Automaker Pleads Guilty in Emissions Conspiracy

The company will reportedly pay $300 million under a plea agreement.

One of Detroit’s Big Three automakers is reportedly set to admit guilt to a sweeping criminal conspiracy to evade federal clean air laws.

Sources familiar with the matter told Reuters that Stellantis’ Fiat Chrysler Automobiles division is expected to plead guilty to criminal conspiracy charges. The plea deal, which could be disclosed as soon as next week, would see the car maker pay some $300 million to settle the charges.

The settlement would conclude lengthy negotiations between the company and the U.S. Department of Justice. Federal prosecutors alleged that FCA employees conspired to install technology known as “defeat devices” to make select vehicles meet emissions standards during official testing — but not when driving on roadways.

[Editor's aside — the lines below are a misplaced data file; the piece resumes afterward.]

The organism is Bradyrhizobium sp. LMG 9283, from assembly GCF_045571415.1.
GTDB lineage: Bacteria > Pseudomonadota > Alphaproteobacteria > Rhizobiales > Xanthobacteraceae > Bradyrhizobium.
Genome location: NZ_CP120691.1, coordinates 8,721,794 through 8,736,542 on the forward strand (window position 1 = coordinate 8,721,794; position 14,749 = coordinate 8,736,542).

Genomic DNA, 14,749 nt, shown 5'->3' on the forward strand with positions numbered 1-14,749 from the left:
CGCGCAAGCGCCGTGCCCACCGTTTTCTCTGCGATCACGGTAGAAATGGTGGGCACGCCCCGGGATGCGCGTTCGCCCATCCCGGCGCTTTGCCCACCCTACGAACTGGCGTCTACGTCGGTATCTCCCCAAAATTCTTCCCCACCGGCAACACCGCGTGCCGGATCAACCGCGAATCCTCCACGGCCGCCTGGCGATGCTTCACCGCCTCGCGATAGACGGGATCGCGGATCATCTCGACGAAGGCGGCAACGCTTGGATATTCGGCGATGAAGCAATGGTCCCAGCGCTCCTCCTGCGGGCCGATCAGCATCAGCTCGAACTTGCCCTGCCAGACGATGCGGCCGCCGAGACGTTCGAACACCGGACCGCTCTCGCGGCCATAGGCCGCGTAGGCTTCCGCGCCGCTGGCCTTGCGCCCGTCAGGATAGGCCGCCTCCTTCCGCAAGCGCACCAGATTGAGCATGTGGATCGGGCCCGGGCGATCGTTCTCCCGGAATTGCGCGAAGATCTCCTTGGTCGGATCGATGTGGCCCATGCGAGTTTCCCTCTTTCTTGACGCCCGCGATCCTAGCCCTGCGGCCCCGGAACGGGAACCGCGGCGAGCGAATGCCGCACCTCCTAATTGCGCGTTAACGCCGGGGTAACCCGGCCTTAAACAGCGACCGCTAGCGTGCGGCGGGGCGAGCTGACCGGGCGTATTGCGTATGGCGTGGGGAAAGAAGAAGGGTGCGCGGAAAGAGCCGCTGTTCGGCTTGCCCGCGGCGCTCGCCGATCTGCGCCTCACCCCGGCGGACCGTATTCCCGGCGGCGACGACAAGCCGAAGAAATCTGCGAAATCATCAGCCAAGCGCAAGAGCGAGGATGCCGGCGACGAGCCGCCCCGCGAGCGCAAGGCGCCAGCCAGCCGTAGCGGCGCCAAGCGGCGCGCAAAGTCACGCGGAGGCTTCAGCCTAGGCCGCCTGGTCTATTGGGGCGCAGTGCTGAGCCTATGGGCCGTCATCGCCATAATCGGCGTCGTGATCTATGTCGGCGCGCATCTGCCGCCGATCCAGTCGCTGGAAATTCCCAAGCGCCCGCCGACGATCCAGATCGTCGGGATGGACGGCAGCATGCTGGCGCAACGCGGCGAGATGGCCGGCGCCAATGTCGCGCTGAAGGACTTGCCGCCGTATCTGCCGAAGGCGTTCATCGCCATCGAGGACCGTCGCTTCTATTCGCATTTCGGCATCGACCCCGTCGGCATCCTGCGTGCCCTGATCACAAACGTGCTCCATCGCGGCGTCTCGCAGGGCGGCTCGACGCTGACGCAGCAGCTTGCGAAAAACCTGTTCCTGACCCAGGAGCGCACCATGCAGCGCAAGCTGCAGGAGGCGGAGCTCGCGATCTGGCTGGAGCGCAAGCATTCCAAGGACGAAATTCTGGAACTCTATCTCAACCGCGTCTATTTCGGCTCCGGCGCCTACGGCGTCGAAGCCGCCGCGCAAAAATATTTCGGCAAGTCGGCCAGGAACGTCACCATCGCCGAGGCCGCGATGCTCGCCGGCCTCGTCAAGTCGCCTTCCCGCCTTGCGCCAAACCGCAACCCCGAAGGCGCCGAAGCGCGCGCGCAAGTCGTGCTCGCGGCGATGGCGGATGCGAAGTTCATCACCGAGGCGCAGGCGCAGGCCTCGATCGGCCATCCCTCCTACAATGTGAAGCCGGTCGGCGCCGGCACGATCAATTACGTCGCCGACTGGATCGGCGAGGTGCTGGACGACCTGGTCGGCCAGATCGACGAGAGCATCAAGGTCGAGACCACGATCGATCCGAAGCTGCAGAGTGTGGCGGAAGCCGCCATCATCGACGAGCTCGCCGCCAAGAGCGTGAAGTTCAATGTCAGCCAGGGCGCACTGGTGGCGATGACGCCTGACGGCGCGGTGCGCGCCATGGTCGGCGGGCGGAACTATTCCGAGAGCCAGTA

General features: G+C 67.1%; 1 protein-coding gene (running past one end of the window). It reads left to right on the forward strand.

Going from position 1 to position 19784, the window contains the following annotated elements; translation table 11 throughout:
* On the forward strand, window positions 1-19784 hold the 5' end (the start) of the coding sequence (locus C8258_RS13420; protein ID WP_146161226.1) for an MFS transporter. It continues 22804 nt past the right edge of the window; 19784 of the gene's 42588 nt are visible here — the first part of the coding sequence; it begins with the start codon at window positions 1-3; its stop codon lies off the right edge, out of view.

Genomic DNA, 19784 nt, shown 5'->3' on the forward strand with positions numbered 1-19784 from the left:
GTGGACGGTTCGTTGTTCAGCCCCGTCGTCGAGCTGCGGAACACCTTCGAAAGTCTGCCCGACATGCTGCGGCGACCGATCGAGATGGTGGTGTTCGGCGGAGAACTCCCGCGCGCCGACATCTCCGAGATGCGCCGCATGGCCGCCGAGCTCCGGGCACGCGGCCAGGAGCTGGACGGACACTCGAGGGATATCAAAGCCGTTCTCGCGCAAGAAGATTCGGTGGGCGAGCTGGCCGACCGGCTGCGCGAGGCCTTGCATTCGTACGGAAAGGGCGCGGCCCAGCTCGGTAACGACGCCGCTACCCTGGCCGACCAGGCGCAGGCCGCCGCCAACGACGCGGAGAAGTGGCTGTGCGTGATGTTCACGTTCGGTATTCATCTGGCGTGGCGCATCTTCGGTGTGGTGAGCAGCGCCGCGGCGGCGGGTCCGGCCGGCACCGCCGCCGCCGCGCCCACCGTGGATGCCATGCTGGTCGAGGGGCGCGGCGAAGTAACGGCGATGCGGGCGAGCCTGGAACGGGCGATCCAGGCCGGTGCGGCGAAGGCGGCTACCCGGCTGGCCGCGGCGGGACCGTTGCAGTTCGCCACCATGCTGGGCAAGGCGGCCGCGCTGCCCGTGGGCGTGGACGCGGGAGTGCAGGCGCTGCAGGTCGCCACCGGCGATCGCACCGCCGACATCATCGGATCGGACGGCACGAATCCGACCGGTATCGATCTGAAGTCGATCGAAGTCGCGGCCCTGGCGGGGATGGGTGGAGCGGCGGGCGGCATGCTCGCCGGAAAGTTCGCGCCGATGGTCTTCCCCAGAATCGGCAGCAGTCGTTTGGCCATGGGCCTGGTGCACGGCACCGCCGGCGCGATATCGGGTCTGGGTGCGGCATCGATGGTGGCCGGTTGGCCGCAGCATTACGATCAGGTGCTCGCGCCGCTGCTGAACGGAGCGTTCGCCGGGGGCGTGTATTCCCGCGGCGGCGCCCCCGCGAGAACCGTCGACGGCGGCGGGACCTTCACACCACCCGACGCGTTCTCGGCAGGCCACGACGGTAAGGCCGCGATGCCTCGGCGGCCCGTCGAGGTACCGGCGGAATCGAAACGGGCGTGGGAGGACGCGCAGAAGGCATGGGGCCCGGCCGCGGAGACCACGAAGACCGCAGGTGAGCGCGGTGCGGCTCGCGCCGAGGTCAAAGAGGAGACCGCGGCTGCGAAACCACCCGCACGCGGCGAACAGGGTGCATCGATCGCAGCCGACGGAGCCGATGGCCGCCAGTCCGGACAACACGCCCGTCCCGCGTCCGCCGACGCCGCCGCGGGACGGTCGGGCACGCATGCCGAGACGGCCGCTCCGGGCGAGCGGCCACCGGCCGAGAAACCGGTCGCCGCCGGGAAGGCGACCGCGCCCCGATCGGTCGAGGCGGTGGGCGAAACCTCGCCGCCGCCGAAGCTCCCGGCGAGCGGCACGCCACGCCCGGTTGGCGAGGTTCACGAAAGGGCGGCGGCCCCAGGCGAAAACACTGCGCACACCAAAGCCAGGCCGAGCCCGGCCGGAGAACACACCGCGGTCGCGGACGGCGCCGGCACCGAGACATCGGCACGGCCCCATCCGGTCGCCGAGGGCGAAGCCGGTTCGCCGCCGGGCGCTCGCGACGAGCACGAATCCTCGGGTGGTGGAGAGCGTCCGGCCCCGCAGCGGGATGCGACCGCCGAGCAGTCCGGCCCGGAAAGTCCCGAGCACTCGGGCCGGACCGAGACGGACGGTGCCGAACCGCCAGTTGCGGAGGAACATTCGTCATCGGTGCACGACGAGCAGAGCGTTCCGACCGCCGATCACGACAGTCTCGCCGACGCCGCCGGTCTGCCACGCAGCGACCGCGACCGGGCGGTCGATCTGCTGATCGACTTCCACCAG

Fiat Chrysler allegedly installed those devices on more than 100,000 Ram pickups and Jeep SUVs in the U.S. between the 2014 and 2016 model years. 

The company previously resolved a related civil case — in which it denied deliberately attempting to cheat emissions tests — but talks in the criminal case dragged on for years over disagreements about whether the automaker would admit guilt — and to what, if any, charges.

Although the plea would close the book on the company, the scandal still has some loose ends remaining. One FCA employee is set to go to trial for allegedly misleading regulators, and two others also reportedly face charges.

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